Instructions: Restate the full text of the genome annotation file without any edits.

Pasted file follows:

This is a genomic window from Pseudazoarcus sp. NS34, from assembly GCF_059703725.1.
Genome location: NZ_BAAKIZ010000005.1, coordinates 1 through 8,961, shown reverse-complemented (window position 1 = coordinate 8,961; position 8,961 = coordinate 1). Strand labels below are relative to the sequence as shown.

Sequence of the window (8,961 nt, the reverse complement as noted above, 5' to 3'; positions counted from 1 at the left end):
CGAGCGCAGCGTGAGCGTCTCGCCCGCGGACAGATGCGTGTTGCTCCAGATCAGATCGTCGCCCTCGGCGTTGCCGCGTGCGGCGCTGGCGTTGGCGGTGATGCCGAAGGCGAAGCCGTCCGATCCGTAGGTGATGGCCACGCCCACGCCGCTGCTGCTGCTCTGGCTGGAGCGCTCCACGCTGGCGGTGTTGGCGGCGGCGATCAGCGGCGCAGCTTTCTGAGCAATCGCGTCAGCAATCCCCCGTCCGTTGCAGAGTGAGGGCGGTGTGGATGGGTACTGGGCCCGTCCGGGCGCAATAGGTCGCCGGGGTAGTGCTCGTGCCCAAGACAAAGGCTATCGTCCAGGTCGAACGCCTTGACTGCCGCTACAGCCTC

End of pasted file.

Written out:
This is a genomic window from Pseudazoarcus sp. NS34, from assembly GCF_059703725.1.
Genome location: NZ_BAAKIZ010000005.1, coordinates 1 through 8,961, shown reverse-complemented (window position 1 = coordinate 8,961; position 8,961 = coordinate 1). Strand labels below are relative to the sequence as shown.

Sequence of the window (8,961 nt, the reverse complement as noted above, 5' to 3'; positions counted from 1 at the left end):
CGAGCGCAGCGTGAGCGTCTCGCCCGCGGACAGATGCGTGTTGCTCCAGATCAGATCGTCGCCCTCGGCGTTGCCGCGTGCGGCGCTGGCGTTGGCGGTGATGCCGAAGGCGAAGCCGTCCGATCCGTAGGTGATGGCCACGCCCACGCCGCTGCTGCTGCTCTGGCTGGAGCGCTCCACGCTGGCGGTGTTGGCGGCGGCGATCAGCGGCGCAGCTTTCTGAGCAATCGCGTCAGCAATCCCCCGTCCGTTGCAGAGTGAGGGCGGTGTGGATGGGTACTGGGCCCGTCCGGGCGCAATAGGTCGCCGGGGTAGTGCTCGTGCCCAAGACAAAGGCTATCGTCCAGGTCGAACGCCTTGACTGCCGCTACAGCCTC